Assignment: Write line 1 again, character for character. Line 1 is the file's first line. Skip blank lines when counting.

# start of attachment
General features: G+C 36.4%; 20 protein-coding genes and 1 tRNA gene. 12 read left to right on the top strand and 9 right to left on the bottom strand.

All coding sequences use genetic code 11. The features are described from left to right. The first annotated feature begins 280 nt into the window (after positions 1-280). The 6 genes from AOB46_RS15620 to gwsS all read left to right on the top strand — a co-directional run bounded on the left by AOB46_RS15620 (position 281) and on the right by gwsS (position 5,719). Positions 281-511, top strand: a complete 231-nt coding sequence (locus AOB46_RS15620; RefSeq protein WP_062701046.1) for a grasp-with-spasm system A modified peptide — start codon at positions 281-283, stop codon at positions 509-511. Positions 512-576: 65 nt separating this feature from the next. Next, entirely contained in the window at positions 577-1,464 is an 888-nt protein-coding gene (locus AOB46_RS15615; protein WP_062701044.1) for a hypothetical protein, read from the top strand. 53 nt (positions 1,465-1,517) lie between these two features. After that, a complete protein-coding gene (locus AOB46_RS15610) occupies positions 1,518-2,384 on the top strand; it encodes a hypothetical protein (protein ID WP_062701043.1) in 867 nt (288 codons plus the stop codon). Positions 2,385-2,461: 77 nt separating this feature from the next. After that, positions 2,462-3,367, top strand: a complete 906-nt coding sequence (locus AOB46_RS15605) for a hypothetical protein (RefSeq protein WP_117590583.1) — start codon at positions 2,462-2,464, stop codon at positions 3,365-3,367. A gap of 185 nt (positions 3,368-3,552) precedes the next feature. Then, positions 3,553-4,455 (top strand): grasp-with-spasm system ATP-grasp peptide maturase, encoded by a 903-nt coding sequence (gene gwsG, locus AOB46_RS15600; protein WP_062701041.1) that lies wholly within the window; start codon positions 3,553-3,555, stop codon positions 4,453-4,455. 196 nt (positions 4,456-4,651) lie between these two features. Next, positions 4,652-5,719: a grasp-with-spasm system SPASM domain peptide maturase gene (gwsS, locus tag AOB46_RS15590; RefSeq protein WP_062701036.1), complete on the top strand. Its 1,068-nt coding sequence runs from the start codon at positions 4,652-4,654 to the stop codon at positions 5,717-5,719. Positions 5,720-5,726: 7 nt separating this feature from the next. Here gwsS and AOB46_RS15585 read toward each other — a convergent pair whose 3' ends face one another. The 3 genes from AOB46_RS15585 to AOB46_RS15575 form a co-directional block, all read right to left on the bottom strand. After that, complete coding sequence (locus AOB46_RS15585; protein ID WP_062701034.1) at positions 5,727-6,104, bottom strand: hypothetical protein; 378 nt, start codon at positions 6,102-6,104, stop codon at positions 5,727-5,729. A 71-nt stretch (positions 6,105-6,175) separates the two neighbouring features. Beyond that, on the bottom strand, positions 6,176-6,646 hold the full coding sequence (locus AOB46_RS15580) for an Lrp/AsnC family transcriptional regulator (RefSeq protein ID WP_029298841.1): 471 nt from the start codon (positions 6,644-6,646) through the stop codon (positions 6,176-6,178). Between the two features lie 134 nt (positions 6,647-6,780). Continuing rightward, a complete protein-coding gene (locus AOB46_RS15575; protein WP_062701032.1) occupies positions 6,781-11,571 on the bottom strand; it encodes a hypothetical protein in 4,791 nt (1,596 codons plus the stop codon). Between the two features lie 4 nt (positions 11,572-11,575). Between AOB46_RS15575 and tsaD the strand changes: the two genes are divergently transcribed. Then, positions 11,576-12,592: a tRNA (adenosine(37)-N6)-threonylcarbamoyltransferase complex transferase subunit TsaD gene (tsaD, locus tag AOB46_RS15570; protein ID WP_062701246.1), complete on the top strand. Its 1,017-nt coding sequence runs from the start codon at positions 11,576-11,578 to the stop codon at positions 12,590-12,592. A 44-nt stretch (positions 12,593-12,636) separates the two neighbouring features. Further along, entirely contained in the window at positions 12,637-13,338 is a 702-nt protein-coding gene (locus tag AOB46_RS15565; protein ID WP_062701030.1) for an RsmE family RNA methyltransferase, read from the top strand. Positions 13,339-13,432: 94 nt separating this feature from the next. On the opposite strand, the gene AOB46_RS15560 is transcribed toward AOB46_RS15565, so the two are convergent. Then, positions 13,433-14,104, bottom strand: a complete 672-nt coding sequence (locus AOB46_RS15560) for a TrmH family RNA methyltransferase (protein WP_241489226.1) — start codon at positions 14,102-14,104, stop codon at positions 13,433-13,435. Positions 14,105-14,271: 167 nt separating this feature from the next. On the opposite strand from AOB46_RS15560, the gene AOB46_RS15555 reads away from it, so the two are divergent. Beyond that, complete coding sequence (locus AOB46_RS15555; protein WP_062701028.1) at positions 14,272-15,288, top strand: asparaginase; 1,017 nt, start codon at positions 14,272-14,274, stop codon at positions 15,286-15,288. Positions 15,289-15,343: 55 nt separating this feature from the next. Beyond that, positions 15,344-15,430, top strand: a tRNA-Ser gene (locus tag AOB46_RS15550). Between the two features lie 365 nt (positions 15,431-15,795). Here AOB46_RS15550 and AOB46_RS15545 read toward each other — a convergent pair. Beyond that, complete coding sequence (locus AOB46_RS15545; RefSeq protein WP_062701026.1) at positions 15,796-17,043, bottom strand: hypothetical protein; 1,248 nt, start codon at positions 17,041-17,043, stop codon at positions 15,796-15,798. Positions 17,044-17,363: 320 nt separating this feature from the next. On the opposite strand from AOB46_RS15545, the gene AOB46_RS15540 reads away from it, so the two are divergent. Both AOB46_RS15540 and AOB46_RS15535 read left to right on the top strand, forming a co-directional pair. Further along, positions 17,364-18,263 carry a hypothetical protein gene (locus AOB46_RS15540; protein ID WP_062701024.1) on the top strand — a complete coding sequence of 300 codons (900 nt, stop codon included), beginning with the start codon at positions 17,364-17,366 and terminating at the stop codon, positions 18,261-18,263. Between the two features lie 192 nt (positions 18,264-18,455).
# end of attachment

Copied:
General features: G+C 36.4%; 20 protein-coding genes and 1 tRNA gene. 12 read left to right on the top strand and 9 right to left on the bottom strand.